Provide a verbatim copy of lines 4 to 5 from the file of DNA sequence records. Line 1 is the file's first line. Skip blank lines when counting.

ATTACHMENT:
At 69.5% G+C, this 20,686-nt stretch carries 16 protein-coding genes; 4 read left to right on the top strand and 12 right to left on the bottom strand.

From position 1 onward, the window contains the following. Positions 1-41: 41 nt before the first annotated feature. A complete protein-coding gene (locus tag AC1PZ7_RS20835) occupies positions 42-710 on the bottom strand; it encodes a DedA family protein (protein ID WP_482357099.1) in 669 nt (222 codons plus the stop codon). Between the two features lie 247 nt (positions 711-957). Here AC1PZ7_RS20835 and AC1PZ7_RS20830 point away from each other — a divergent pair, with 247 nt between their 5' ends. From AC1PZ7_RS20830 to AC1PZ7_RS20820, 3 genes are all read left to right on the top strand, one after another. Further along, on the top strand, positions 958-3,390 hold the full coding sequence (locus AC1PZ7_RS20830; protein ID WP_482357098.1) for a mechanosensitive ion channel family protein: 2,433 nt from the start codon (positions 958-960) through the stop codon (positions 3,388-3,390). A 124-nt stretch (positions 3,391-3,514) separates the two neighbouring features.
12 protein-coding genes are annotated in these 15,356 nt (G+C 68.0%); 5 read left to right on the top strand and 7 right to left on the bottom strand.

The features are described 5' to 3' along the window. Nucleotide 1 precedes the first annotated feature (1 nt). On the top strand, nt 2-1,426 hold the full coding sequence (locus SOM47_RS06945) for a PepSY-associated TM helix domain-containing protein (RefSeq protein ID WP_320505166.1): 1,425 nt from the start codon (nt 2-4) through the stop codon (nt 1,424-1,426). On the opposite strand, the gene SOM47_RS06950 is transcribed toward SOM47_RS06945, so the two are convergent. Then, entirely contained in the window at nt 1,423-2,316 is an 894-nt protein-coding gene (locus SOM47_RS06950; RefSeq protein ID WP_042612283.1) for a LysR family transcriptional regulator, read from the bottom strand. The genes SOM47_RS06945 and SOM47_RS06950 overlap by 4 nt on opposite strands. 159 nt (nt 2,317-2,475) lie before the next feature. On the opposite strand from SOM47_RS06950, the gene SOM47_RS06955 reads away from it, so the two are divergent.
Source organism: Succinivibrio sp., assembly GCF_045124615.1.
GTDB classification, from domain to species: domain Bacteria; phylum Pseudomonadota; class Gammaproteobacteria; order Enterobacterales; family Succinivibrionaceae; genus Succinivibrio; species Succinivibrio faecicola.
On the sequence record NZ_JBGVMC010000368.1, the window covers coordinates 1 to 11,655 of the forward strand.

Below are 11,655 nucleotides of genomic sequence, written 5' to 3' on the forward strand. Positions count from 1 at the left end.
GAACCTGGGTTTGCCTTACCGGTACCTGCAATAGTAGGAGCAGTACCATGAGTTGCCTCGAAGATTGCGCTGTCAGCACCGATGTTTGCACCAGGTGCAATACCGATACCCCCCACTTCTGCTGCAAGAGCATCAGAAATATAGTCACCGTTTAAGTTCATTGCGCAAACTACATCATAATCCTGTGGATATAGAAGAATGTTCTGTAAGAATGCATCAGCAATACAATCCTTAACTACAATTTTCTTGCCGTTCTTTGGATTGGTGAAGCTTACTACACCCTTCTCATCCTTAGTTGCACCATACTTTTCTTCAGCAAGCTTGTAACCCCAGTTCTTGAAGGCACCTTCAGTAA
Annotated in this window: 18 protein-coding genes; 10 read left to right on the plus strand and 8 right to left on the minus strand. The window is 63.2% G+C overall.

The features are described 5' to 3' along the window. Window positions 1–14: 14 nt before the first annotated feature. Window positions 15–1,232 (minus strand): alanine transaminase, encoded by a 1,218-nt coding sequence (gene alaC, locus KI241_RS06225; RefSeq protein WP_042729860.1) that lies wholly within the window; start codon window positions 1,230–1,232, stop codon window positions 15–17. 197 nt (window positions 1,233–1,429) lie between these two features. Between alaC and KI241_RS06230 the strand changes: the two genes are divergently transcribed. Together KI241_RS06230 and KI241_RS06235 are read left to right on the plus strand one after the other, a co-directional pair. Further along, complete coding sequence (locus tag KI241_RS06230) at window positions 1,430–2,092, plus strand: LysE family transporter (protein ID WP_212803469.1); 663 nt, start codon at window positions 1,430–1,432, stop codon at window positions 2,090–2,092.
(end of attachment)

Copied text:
The features are described 5' to 3' along the window. Nucleotide 1 precedes the first annotated feature (1 nt). On the top strand, nt 2-1,426 hold the full coding sequence (locus SOM47_RS06945) for a PepSY-associated TM helix domain-containing protein (RefSeq protein ID WP_320505166.1): 1,425 nt from the start codon (nt 2-4) through the stop codon (nt 1,424-1,426). On the opposite strand, the gene SOM47_RS06950 is transcribed toward SOM47_RS06945, so the two are convergent. Then, entirely contained in the window at nt 1,423-2,316 is an 894-nt protein-coding gene (locus SOM47_RS06950; RefSeq protein ID WP_042612283.1) for a LysR family transcriptional regulator, read from the bottom strand. The genes SOM47_RS06945 and SOM47_RS06950 overlap by 4 nt on opposite strands. 159 nt (nt 2,317-2,475) lie before the next feature. On the opposite strand from SOM47_RS06950, the gene SOM47_RS06955 reads away from it, so the two are divergent.
Source organism: Succinivibrio sp., assembly GCF_045124615.1.